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Refocusing America: American Society Through the Camera's Lens, 1945-2000
Unformatted Document Text:  As student activist Jerry Rubin stated, “Language does not radicalize people—what changes people is the emotional involvement of action.” 25 Mirroring societal transformations, photographs depicted critical events and persons introduced by `adversary culture,’ situating them within the public arena. The impact of these emergent issues is crucial not only in understanding trends throughout the media writ large, but also the effects these issues had upon journalists themselves, who were as prone to the changing cultural tides as anyone else. Journalists, after all, are individuals. Because of their intimate connections to the government as both citizens and professionals, journalists, as Michael Schudson suggests, were perhaps more deeply affected than most by these cultural changes. Regardless of the normative evaluations one wishes to impose upon the period, society, culture, and politics had indeed been transformed—as was manifest in the Times’s shifting use of visual imagery. Competing Media Compounding the pressures exerted by a changing American culture and advanced technology was print media’s competition. During William White’s presentation in 1943, the picture editor declared: I’ve heard many editors beefing about radio. Many of them have more or less reluctantly established tie-ups with it. We have, too. But the amazing part of it all is that newspapers can give the public something that radio can’t, and many of them scorn to take advantage of the opportunity… the radio cannot give the public pictures. 26 The absence of the visual in radio made the radio a supplement to print media, not a replacement. The television’s rise in prominence, however, posed a more momentous threat in the eyes of many top editors, though the fundamental arguments remained the same. As the content of photography shifted away from hard to soft news, the television was gaining popularity and viability as a vehicle of news dissemination. Television moved from 6 percent penetration of American homes to 76 percent between 1949 and 1956, ousting newspapers from their historic station as the sole purveyors of news. Americans watched approximately six hours of television a day—six fewer hours they could spend 25 David Farber, Chicago, 1968 (Chicago: University of Chicago Press, 1994) 20.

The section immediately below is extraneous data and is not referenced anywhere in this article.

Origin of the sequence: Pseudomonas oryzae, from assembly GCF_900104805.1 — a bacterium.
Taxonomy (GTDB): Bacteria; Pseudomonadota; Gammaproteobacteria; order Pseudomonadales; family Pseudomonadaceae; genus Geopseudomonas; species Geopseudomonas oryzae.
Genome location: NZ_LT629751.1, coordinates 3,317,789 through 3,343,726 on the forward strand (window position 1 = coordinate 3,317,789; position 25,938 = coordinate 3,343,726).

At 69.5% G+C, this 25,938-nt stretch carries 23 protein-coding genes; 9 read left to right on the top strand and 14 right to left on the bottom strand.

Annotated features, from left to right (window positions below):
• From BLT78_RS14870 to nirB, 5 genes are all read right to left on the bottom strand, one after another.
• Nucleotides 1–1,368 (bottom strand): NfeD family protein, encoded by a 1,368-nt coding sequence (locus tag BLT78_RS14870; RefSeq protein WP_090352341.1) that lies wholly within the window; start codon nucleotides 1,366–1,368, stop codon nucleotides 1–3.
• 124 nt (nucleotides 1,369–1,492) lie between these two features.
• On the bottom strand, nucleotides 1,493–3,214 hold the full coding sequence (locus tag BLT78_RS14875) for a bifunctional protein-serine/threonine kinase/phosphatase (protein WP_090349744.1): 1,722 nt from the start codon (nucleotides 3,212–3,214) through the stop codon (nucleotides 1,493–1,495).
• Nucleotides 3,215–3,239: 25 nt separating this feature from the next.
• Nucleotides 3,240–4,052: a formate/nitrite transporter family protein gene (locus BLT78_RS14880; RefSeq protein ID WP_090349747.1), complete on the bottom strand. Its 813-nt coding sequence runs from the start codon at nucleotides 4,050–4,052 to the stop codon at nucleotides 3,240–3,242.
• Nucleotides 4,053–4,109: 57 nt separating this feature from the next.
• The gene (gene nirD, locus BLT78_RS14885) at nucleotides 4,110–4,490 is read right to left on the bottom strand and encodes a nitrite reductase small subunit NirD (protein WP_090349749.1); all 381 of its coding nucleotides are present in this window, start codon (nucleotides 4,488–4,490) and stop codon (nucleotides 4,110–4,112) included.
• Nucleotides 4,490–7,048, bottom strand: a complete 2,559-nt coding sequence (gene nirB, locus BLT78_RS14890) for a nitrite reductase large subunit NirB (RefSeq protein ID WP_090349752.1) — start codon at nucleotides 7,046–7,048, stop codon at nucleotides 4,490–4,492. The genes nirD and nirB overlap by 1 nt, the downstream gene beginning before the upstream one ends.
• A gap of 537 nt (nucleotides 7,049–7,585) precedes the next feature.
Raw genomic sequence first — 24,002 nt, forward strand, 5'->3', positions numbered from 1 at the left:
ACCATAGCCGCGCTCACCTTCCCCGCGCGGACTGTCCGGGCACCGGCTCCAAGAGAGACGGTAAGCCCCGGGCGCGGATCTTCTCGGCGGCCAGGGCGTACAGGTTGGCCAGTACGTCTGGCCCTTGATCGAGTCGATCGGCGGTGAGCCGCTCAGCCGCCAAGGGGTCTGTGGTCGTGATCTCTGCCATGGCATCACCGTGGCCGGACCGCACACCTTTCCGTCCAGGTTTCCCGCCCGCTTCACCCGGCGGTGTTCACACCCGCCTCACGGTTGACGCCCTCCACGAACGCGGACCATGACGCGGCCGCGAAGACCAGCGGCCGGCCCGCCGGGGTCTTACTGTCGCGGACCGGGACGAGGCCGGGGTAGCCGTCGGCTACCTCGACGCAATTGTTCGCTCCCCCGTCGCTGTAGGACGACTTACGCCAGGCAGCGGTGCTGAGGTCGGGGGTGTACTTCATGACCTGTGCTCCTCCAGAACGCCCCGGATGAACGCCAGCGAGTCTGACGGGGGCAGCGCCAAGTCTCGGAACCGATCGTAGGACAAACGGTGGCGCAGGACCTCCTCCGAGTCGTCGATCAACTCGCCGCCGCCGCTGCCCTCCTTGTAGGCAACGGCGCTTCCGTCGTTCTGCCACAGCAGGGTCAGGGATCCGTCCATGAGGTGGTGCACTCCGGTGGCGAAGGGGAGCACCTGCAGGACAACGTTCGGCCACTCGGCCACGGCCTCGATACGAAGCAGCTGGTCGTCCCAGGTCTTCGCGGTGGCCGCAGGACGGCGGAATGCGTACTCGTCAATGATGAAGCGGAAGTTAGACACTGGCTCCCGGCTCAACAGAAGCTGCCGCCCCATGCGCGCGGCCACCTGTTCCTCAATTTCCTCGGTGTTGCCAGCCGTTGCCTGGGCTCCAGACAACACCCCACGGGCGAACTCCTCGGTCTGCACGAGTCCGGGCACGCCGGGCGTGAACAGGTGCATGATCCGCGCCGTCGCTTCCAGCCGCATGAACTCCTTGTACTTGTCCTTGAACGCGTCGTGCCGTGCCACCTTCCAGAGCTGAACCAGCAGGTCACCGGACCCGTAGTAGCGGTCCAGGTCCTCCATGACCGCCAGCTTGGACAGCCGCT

Authors: Maurantonio, Nicole.
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background image
As student activist Jerry Rubin stated, “Language does not radicalize people—what changes
people is the emotional involvement of action.”
25
Mirroring societal transformations, photographs
depicted critical events and persons introduced by `adversary culture,’ situating them within the public
arena.
The impact of these emergent issues is crucial not only in understanding trends throughout the
media writ large, but also the effects these issues had upon journalists themselves, who were as prone to
the changing cultural tides as anyone else. Journalists, after all, are individuals. Because of their intimate
connections to the government as both citizens and professionals, journalists, as Michael Schudson
suggests, were perhaps more deeply affected than most by these cultural changes.
Regardless of the normative evaluations one wishes to impose upon the period, society, culture,
and politics had indeed been transformed—as was manifest in the Times’s shifting use of visual imagery.
Competing Media
Compounding the pressures exerted by a changing American culture and advanced technology
was print media’s competition.
During William White’s presentation in 1943, the picture editor declared:
I’ve heard many editors beefing about radio. Many of them have more or less reluctantly
established tie-ups with it. We have, too. But the amazing part of it all is that
newspapers can give the public something that radio can’t, and many of them scorn to
take advantage of the opportunity… the radio cannot give the public pictures.
26
The absence of the visual in radio made the radio a supplement to print media, not a replacement.
The television’s rise in prominence, however, posed a more momentous threat in the eyes of
many top editors, though the fundamental arguments remained the same. As the content of photography
shifted away from hard to soft news, the television was gaining popularity and viability as a vehicle of
news dissemination. Television moved from 6 percent penetration of American homes to 76 percent
between 1949 and 1956, ousting newspapers from their historic station as the sole purveyors of news.
Americans watched approximately six hours of television a day—six fewer hours they could spend
25
David Farber, Chicago, 1968 (Chicago: University of Chicago Press, 1994) 20.


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